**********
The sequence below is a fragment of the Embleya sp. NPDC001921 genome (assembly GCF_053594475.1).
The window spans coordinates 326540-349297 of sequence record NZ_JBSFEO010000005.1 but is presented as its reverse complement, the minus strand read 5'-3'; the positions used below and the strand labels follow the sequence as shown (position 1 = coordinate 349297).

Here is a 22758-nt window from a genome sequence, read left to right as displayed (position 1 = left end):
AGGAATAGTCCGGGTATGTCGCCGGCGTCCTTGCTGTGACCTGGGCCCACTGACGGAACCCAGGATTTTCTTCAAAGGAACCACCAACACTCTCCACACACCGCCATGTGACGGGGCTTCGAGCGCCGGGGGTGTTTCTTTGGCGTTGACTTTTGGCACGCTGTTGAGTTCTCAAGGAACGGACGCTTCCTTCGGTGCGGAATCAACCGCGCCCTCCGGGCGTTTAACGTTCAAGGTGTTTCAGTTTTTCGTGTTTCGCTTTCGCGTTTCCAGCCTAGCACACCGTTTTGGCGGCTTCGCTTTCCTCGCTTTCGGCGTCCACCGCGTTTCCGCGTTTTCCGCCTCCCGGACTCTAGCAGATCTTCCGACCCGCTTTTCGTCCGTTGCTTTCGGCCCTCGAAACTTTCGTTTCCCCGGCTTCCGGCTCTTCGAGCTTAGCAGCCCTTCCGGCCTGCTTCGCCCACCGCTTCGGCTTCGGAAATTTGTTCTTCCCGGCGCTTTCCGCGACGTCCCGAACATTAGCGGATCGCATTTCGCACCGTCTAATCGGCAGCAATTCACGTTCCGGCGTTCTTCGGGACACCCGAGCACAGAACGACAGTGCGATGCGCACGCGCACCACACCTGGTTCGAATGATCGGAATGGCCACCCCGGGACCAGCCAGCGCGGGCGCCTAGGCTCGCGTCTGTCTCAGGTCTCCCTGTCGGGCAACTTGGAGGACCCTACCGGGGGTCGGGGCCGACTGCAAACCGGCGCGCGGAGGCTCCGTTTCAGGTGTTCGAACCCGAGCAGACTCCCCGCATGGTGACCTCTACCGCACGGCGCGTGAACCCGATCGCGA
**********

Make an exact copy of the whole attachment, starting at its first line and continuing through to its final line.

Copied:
The sequence below is a fragment of the Embleya sp. NPDC001921 genome (assembly GCF_053594475.1).
The window spans coordinates 326540-349297 of sequence record NZ_JBSFEO010000005.1 but is presented as its reverse complement, the minus strand read 5'-3'; the positions used below and the strand labels follow the sequence as shown (position 1 = coordinate 349297).

Here is a 22758-nt window from a genome sequence, read left to right as displayed (position 1 = left end):
AGGAATAGTCCGGGTATGTCGCCGGCGTCCTTGCTGTGACCTGGGCCCACTGACGGAACCCAGGATTTTCTTCAAAGGAACCACCAACACTCTCCACACACCGCCATGTGACGGGGCTTCGAGCGCCGGGGGTGTTTCTTTGGCGTTGACTTTTGGCACGCTGTTGAGTTCTCAAGGAACGGACGCTTCCTTCGGTGCGGAATCAACCGCGCCCTCCGGGCGTTTAACGTTCAAGGTGTTTCAGTTTTTCGTGTTTCGCTTTCGCGTTTCCAGCCTAGCACACCGTTTTGGCGGCTTCGCTTTCCTCGCTTTCGGCGTCCACCGCGTTTCCGCGTTTTCCGCCTCCCGGACTCTAGCAGATCTTCCGACCCGCTTTTCGTCCGTTGCTTTCGGCCCTCGAAACTTTCGTTTCCCCGGCTTCCGGCTCTTCGAGCTTAGCAGCCCTTCCGGCCTGCTTCGCCCACCGCTTCGGCTTCGGAAATTTGTTCTTCCCGGCGCTTTCCGCGACGTCCCGAACATTAGCGGATCGCATTTCGCACCGTCTAATCGGCAGCAATTCACGTTCCGGCGTTCTTCGGGACACCCGAGCACAGAACGACAGTGCGATGCGCACGCGCACCACACCTGGTTCGAATGATCGGAATGGCCACCCCGGGACCAGCCAGCGCGGGCGCCTAGGCTCGCGTCTGTCTCAGGTCTCCCTGTCGGGCAACTTGGAGGACCCTACCGGGGGTCGGGGCCGACTGCAAACCGGCGCGCGGAGGCTCCGTTTCAGGTGTTCGAACCCGAGCAGACTCCCCGCATGGTGACCTCTACCGCACGGCGCGTGAACCCGATCGCGA